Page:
Not far from Ranfurly is the small township of Naseby. Situated 2000 ft above sea level, it has a population of around 100 and has previously been known as Parkers, Hogburn and Mt Ida. There are two hotels in Naseby—the Royal Hotel is one of them.
There are a lot of older buildings in Naseby, many of them preserved as part of Naseby's history, rather than housing working businesses.
In the watchmaker's window.
The second hotel: the Ancient Briton
The hotel's outdoor seating area.
There are a number of picturesque dwellings throughout Naseby. This was just one of them.
Naseby offers visitors forest walks and bike trails, an indoor curling ice rink and a swimming dam. These beautiful trees were up near the dam, which doubles as the fire brigade's water supply. Naseby is situated in the midst of a forest, so in the summer, fires are a real risk to the township.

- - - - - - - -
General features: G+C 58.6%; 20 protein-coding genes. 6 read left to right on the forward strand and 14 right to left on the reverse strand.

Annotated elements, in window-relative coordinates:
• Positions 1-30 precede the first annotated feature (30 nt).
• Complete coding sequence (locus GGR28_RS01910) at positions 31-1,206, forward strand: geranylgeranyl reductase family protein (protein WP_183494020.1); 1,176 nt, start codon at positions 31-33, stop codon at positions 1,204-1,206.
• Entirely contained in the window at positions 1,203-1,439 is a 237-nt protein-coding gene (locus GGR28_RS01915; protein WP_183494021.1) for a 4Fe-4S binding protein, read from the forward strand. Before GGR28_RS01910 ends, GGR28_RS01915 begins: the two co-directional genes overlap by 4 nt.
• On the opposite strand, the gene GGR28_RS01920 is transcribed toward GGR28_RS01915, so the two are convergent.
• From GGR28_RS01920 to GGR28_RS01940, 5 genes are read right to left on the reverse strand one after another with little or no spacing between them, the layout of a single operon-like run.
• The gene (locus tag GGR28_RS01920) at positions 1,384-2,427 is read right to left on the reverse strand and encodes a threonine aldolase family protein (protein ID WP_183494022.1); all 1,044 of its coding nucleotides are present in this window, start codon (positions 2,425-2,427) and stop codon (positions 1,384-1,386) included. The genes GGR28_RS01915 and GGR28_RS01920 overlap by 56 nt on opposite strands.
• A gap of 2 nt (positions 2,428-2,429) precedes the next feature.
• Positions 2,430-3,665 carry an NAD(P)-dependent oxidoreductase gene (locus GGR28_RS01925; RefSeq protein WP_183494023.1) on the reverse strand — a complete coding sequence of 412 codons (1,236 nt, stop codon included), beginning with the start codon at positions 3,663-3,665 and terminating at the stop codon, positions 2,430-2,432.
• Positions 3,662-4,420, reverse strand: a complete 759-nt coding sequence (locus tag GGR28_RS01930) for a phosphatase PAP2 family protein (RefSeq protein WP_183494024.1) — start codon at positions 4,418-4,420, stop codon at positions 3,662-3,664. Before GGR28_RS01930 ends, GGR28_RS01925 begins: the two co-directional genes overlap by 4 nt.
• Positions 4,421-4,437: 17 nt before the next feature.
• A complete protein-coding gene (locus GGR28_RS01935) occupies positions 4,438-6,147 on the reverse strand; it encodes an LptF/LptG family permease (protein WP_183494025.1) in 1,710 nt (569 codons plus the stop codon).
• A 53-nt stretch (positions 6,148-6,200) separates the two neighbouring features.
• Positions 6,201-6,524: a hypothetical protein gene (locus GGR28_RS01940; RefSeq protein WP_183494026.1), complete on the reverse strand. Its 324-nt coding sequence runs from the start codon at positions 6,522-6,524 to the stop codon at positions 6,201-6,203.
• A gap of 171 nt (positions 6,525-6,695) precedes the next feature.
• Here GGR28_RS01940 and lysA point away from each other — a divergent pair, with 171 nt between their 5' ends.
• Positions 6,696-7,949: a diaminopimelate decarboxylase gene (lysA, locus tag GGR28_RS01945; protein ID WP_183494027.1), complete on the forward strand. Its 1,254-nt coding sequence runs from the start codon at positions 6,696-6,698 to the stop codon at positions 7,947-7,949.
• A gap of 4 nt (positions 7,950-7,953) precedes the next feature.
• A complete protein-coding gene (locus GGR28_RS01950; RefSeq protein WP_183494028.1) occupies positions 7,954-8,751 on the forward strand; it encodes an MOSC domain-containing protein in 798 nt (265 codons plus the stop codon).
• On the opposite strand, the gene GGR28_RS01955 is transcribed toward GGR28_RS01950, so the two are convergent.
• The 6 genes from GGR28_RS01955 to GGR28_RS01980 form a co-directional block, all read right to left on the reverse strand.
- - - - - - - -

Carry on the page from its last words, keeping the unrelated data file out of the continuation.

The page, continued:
It seems wallabies are also a concern in these parts. We saw a couple of these signs today.
Nestled down among the trees is the Larchview Holiday Park. There were lots of caravans in this spot, but no people. Perhaps these were stored as there didn't seem to be any tow vehicles around.
There were a variety of introduced trees around a park/sports field. They were clearly named, which was very helpful.
These Wellingtonia specimens were most spectacular—huge trees with massive trunks and their branches were a sight to behold as well. It almost looked as if they didn't really belong.
As with many Central Otago towns, Naseby was originally a gold mining settlement—gold was discovered here in 1863. This display is a testimony to those origins.
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